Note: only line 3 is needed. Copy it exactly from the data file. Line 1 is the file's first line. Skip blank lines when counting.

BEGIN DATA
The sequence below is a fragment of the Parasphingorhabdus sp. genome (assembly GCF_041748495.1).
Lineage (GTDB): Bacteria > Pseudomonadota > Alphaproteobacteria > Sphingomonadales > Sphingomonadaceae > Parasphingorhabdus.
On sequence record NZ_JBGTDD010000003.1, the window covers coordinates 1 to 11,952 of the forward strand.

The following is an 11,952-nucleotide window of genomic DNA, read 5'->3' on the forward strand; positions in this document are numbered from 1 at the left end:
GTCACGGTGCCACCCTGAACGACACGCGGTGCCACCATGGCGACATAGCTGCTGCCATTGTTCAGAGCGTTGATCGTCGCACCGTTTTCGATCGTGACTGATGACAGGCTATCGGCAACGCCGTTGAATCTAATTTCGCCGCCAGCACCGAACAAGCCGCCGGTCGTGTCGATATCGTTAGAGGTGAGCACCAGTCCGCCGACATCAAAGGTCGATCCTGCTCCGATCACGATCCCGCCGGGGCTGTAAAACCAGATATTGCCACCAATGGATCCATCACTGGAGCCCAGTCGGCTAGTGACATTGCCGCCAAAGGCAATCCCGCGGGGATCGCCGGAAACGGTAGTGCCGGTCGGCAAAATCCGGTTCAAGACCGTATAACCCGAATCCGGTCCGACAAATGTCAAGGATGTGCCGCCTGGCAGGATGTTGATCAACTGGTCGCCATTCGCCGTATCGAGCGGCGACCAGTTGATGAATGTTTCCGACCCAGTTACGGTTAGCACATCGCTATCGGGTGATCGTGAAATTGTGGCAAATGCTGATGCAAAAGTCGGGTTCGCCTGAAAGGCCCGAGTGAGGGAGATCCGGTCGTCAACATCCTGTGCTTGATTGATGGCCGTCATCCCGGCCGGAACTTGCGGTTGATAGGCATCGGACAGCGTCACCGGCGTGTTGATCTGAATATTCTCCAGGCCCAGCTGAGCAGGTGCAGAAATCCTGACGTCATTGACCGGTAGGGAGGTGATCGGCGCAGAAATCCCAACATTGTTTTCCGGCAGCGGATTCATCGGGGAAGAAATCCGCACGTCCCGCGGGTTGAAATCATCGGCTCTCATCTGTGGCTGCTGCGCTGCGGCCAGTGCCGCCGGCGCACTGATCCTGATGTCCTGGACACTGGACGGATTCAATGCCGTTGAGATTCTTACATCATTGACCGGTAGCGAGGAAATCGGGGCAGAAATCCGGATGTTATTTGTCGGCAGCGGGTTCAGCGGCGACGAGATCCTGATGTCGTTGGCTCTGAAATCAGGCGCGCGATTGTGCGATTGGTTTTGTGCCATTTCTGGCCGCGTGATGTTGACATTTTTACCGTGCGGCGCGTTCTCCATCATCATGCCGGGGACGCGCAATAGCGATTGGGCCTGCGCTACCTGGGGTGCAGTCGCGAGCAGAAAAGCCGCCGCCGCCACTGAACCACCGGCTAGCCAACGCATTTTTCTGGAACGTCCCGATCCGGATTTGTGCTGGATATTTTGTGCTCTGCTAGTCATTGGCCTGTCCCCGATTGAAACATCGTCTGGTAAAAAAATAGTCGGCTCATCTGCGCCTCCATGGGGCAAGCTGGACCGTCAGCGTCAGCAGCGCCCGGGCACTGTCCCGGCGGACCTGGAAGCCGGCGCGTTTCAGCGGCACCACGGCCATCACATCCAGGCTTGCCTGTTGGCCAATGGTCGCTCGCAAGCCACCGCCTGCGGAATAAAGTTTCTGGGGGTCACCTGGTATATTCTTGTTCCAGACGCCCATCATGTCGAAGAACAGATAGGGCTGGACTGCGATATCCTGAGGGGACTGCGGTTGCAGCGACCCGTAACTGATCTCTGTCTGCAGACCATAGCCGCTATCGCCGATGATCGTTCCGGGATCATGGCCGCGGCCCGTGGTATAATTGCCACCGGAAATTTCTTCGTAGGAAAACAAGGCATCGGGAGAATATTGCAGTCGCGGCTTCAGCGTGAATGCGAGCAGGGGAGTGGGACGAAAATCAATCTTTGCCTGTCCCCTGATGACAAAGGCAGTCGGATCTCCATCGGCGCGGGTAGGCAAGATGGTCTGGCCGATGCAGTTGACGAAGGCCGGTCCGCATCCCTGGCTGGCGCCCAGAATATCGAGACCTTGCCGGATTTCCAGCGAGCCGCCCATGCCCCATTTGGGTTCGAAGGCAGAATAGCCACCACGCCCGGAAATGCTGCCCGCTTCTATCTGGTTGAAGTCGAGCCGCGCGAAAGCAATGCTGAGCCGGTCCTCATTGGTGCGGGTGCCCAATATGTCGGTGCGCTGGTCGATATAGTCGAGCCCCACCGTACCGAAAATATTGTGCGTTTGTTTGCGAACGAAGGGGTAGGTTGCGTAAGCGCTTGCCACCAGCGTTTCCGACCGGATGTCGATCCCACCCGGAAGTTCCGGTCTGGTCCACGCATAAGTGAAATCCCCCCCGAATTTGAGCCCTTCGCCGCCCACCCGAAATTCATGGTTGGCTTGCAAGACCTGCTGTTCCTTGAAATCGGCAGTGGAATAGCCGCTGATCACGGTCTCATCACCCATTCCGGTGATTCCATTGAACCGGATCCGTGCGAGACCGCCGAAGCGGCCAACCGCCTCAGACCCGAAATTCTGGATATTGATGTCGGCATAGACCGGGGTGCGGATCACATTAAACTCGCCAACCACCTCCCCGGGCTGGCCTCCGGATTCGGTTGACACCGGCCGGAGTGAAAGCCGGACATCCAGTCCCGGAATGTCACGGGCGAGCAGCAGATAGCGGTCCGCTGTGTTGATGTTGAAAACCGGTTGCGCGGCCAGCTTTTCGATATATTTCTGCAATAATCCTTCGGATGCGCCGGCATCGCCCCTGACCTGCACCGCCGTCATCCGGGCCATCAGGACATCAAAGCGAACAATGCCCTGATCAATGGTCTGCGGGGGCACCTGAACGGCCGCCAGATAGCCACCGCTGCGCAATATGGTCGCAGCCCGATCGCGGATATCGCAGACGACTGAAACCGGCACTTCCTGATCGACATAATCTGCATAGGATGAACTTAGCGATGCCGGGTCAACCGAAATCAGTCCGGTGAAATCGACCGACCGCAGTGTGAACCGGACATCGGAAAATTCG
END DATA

On sequence record NZ_JBGTDD010000003.1, the window covers coordinates 1 to 11,952 of the forward strand.